Dir: Eileen Yaghoobian, US, 2008, 94 mins
Review by Dave Hall
This is a talking heads documentary about underground graphic artists, specifically those who produce the sort of gig posters that find their way onto telegraph posts, bus stops and other street furniture. The posters often feature provocative images spliced together from various cultural icons (Elvis in a gay sailor’s outfit, pink pistol in his fly; Paul Newman with an swirl of blonde hair), and the film is partly about the posters and partly a chance for their creators to emerge from the shadows – a number of leading underground artists are interviewed. There are some points of interest, but director Yaghoobian can’t disguise the fact that this is pretty thin stuff when stretched to feature length, and apart from students of graphic design, it’s difficult to see who is going to take anything much away from it.
The modem history of music handbills dates back to the psychedelic 60s, but a 70s sensibility informs most of the contributors here, and in fact, the documentary itself could easily date from that era. Punk is referred to more than once as a touchstone philosophy and fascinatingly posters are still produced by silk screen and even woodblock printing techniques. There’s even nostalgia for hairy 70s porn and the halcyon days before 9/11, when terrorism didn’t have such a bad name.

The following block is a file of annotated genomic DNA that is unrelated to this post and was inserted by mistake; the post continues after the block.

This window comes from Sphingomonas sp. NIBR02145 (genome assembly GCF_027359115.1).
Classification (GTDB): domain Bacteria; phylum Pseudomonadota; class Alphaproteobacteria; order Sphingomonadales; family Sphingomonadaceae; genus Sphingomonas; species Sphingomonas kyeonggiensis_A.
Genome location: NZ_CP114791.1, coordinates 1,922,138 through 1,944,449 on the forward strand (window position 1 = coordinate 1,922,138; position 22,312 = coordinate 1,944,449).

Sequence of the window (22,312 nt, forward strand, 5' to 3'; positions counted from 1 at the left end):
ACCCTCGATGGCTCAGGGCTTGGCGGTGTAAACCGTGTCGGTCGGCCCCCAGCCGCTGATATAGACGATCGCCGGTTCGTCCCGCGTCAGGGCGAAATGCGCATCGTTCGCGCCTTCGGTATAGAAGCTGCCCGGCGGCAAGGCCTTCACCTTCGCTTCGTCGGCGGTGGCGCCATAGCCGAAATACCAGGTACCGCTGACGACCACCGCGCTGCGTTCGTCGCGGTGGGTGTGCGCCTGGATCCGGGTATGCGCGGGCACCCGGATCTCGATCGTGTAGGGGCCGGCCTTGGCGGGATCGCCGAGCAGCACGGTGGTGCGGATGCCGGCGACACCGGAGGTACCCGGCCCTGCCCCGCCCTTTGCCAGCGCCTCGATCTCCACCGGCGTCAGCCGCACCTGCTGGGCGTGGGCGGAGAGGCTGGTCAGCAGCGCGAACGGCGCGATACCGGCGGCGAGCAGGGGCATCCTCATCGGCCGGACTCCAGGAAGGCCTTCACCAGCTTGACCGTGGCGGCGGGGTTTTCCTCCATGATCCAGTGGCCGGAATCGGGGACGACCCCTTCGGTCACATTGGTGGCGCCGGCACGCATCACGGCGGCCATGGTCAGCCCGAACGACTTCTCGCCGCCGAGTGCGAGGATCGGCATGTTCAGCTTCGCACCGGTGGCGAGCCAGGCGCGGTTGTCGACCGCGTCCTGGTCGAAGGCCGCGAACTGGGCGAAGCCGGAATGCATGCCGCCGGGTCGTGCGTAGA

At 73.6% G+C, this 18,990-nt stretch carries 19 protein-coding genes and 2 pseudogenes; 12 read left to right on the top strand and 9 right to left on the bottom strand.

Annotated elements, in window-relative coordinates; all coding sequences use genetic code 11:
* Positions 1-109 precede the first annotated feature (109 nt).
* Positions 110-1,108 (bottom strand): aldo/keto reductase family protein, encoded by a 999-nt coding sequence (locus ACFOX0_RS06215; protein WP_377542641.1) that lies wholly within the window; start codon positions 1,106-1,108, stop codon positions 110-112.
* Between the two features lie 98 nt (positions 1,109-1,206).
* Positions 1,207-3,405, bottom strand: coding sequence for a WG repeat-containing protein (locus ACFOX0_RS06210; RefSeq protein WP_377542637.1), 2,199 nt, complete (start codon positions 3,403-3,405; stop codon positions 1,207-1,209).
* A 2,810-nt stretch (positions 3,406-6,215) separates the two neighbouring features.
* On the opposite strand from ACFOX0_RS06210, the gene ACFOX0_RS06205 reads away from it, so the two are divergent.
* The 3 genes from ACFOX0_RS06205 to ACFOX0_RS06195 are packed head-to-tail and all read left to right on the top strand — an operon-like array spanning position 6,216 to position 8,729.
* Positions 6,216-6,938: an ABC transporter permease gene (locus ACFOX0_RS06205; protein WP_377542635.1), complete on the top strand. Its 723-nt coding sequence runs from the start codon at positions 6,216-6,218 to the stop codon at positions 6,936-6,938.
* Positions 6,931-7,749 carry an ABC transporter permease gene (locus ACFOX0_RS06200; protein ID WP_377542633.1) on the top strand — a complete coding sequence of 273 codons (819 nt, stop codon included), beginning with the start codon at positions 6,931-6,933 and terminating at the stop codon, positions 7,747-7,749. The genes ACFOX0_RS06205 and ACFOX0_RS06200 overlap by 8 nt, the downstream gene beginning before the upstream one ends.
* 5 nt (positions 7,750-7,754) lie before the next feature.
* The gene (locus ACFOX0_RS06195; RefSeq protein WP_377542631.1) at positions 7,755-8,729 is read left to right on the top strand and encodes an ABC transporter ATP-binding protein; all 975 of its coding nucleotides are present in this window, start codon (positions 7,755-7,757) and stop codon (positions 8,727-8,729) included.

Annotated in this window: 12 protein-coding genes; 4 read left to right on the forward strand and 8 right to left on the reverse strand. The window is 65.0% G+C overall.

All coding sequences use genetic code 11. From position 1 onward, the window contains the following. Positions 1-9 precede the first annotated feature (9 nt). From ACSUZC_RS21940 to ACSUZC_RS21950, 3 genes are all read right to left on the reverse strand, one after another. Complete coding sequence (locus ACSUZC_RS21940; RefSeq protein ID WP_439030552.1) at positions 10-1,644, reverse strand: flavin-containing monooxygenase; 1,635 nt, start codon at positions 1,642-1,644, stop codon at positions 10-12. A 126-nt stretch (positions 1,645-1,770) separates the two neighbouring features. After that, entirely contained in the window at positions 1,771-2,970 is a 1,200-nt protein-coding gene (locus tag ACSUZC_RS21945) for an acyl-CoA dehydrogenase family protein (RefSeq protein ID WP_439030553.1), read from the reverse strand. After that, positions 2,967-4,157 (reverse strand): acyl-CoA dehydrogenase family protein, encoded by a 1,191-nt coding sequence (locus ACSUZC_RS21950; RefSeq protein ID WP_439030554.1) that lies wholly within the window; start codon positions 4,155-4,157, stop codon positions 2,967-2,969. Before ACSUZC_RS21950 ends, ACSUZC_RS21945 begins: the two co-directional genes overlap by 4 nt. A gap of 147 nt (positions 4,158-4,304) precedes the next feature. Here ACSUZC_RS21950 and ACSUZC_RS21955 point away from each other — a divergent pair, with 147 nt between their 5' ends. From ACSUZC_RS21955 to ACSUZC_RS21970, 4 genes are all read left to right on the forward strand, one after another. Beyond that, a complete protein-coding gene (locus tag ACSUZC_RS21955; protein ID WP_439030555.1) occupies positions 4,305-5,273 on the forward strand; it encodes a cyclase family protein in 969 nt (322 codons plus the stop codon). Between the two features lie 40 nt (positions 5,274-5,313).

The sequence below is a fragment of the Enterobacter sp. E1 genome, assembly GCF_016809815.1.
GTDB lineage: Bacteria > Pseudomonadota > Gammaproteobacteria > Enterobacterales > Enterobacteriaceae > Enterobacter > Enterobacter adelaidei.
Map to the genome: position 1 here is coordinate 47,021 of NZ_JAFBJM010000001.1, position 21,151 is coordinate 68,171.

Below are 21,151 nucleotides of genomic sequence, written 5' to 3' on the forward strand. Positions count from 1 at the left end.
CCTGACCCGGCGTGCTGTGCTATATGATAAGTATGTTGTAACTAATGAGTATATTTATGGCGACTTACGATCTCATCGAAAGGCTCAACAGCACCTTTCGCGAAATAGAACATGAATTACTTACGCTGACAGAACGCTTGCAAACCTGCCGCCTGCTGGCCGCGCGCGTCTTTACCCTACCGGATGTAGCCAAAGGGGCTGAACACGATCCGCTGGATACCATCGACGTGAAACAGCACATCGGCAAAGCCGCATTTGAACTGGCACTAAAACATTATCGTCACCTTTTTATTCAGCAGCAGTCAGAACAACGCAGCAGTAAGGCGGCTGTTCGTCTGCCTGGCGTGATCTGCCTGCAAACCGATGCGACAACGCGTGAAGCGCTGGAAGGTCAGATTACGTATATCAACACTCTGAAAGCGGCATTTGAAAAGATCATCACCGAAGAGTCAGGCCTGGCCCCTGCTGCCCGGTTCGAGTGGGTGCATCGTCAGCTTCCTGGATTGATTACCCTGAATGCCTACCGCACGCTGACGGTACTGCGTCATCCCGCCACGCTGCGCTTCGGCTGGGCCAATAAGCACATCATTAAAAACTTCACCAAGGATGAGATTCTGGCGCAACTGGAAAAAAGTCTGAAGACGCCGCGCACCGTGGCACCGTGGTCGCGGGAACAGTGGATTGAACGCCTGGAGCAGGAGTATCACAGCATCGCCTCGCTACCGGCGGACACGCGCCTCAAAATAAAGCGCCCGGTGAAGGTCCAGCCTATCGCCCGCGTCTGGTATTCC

This elegiac tone works both for and against the claims of subversive intent (or “messin’ with the squares” as artist Brian Chippendale puts it). So do the production notes, where we learn that one of the artists has been exhibited in the Louvre, another designs award-winning album covers for the White Stripes, and a third produces T-shirts for Nike and Adidas. There’s a point to be made here about how mainstream and counterculture cross fertilise each other but this documentary isn’t about to make it.
In fact it doesn’t make much of a point about anything. There’s no authoritative voice to cast a light on the significance, artistic or otherwise, of what we’re seeing and no sense of the posters’ relevance or impact outside troglodyte-friendly studios beneath grey, anonymous streetscapes. One or two glimpses of a pleasantly skewed world view do emerge: Rob Jones has an oddball charm, though outwardly he seems to be channelling Mr Kidd from Diamonds are Forever, and Connie Collingsworth, when challenged on her assertion that men in posters are never sexy, replies without a beat that Clint Eastwood “is not really a man”. But most of the time the wit of the posters isn’t matched by their creators.
This is clearly a labour of love for Yaghoobian, but you wonder if things might have turned out better had she had consulted someone with a more objective eye. As it is, she acts as director, producer, editor and cinematographer and, like the artists in her film, she’s probably a little too close to the material to do it justice.